When the pandemic hit, I knew my business was going to be hard hit. I have had a small strategic consulting practice with clients in different parts of the world, and much of my work involved traveling to client sites and meeting face to face. It was a high-touch and personal experience.

And while the type of work I do tends to be directly impacted by the economy, the economic downturn would be localized or regionalized in normal times. So, if I hit a snag in one country, I looked for business in another, unaffected country, and on I went. The pandemic invalidated that strategy in less than three months—now the entire world was in a downturn, and I had nowhere to go.

So, I decided that I needed to strategize for 2021, and that involved spending more time on developing thought leadership and making some small investments to productize my services. While there was no revenue expectation for the rest of the year, I had 6 months of operational expenses in cash reserves. With some odd jobs here and there, I thought I could make it through without asking for any more help. That was March 20, 2020.

Fast forward seven months. I continued to build relationships, presented a bunch of webinars, wrote a handful of articles, got more active in social media, did more pro bono work with multiple organizations than I had in the past, including starting a new one with a handful of my colleagues.

And I managed to get some initial products built—I worked some of my advisory and coaching materials into eLearning courses—although it took about a month longer than I had planned. However, I ran into a challenge: I had nearly burned through my reserves, and I was reluctant to make the last bit of relatively small investment I needed to make because I had no cash. A few revenue projects slated for late this year that I managed to get even during the pandemic got postponed for reasons unrelated to the pandemic. Yet I was still determined not to take on any debt, still hanging on to the idea that I could shave things off here and there and hoping that I would get some small revenue here and there. To me, taking out a loan to finance my business was admitting defeat.

I grew up in Japan, in an environment and culture in which consumer borrowing was a social taboo. Borrowing money equated to not having money and that came with a lot of social stigma. Delinquency was near fatal—at some point, I think debt was the Number One cause of suicide. In fact, for an entirely unrelated internet research I was doing about Japan, I would come across websites of law firms whose front page would say “suicide is not the only answer” referring to the problem of debt. At least when I was growing up, families with debt problems would quite literally pack up overnight and disappear, moving away to an undisclosed location—there is even a specific word in Japanese to denote that phenomenon (“yonige”). I personally knew two classmates whose respective families did yonige during my elementary school years. I think things have changed and it is probably a bit more open to obtaining credit today than when I was growing up, but when I was growing up, borrowing was bad.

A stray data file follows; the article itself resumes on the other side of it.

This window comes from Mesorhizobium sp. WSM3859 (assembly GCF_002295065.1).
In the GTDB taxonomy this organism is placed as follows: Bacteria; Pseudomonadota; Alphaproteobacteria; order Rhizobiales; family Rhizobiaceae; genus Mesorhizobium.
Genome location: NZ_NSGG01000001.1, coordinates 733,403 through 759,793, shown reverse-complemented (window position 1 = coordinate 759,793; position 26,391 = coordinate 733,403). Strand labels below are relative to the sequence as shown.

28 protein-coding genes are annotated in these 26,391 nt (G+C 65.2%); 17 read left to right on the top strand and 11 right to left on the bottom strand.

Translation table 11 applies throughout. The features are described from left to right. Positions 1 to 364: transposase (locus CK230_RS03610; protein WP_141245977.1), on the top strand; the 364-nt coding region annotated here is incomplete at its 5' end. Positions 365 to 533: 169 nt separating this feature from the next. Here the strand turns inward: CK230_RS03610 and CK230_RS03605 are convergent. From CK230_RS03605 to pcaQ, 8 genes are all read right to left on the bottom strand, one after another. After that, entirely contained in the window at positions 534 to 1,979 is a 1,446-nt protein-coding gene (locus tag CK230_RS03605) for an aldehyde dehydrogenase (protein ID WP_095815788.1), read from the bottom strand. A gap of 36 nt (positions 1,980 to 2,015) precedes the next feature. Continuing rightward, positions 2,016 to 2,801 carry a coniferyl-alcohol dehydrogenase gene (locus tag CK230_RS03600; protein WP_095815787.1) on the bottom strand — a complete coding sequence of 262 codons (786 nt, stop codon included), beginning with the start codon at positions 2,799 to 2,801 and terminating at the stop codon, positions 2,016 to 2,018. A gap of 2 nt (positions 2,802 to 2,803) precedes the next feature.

Then I had an epiphany during one of my weekday runs.

I am a casual runner. I’m neither elite nor fast by any stretch of imagination, but I like to run, and it helps me mentally declutter. I don’t always have an epiphany during my runs—in fact, rarely do I ever have an epiphany during my runs, as usually it is a chance for me to empty my mind. For that reason, I don’t even listen to music or anything else when I run; instead, I COUNT from 1 to 100 over and over again during the entire run. Believe it or not, I ran an entire marathon that way.

The turning point came during this particular run, when I came to the realization that I was nickeling and diming on the investments I needed to make the pivot happen, which in turn was delaying the time to revenue. I had already lost a month of potential revenue and was looking at more. Yet I was stressing out over a relatively small amount of money in the grand scheme of things, because I was now in the mode of cutting even expenses that were $10. Sure, you get 100 of those expenses and they add up, but that wasn’t the case here. A relatively small amount was keeping me from moving forward.

So, during this three-mile run, I made the decision to take out a loan to improve cash flow so that I can move forward. I had to realize that it wasn’t admitting defeat. And in the process, I learned that, as a small business:

  • It is OK to ask for help. I am doing everything I can, but sometimes you can’t do it alone.
  • What I believe to be prudent cost saving during hard times can actually keep my business from coming back. Unrealized potential revenue is still no revenue regardless of reason.

And once I embraced these, I felt a lot more at ease even with the prospect of my business being in debt for the first time and was left to think about value because I was no longer constrained to thinking about price.

Here’s hoping to a successful pivot. And many more runs.

Check out C2CB.co if you need a clarifying, no-obligation discussion, or some pro-bono consulting help about how to get any of this done.